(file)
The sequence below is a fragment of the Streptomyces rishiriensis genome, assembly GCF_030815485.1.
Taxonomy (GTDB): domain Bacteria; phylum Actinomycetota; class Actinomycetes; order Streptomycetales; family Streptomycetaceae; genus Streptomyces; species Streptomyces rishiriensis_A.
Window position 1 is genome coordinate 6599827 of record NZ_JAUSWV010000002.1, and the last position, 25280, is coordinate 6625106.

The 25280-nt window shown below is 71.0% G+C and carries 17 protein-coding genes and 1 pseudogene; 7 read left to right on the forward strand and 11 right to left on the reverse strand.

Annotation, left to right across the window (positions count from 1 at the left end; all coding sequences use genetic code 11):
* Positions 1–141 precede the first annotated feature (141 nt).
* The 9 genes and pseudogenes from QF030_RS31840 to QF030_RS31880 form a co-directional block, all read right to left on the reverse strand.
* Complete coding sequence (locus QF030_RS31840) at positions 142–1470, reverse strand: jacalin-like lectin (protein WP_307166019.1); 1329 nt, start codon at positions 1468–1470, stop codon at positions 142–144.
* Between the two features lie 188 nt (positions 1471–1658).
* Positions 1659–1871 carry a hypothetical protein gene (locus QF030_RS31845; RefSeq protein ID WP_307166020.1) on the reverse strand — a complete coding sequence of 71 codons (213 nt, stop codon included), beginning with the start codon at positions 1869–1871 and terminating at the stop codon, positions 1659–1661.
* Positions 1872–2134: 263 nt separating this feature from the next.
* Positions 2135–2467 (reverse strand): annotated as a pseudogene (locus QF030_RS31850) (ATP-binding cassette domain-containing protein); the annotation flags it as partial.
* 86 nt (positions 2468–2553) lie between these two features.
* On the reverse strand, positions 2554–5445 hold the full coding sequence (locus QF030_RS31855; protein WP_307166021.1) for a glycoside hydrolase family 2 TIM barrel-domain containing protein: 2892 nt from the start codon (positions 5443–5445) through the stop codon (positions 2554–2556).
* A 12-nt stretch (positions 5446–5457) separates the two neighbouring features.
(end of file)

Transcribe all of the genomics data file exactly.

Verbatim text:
The sequence below is a fragment of the Streptomyces rishiriensis genome, assembly GCF_030815485.1.
Taxonomy (GTDB): domain Bacteria; phylum Actinomycetota; class Actinomycetes; order Streptomycetales; family Streptomycetaceae; genus Streptomyces; species Streptomyces rishiriensis_A.
Window position 1 is genome coordinate 6599827 of record NZ_JAUSWV010000002.1, and the last position, 25280, is coordinate 6625106.

The 25280-nt window shown below is 71.0% G+C and carries 17 protein-coding genes and 1 pseudogene; 7 read left to right on the forward strand and 11 right to left on the reverse strand.

Annotation, left to right across the window (positions count from 1 at the left end; all coding sequences use genetic code 11):
* Positions 1–141 precede the first annotated feature (141 nt).
* The 9 genes and pseudogenes from QF030_RS31840 to QF030_RS31880 form a co-directional block, all read right to left on the reverse strand.
* Complete coding sequence (locus QF030_RS31840) at positions 142–1470, reverse strand: jacalin-like lectin (protein WP_307166019.1); 1329 nt, start codon at positions 1468–1470, stop codon at positions 142–144.
* Between the two features lie 188 nt (positions 1471–1658).
* Positions 1659–1871 carry a hypothetical protein gene (locus QF030_RS31845; RefSeq protein ID WP_307166020.1) on the reverse strand — a complete coding sequence of 71 codons (213 nt, stop codon included), beginning with the start codon at positions 1869–1871 and terminating at the stop codon, positions 1659–1661.
* Positions 1872–2134: 263 nt separating this feature from the next.
* Positions 2135–2467 (reverse strand): annotated as a pseudogene (locus QF030_RS31850) (ATP-binding cassette domain-containing protein); the annotation flags it as partial.
* 86 nt (positions 2468–2553) lie between these two features.
* On the reverse strand, positions 2554–5445 hold the full coding sequence (locus QF030_RS31855; protein WP_307166021.1) for a glycoside hydrolase family 2 TIM barrel-domain containing protein: 2892 nt from the start codon (positions 5443–5445) through the stop codon (positions 2554–2556).
* A 12-nt stretch (positions 5446–5457) separates the two neighbouring features.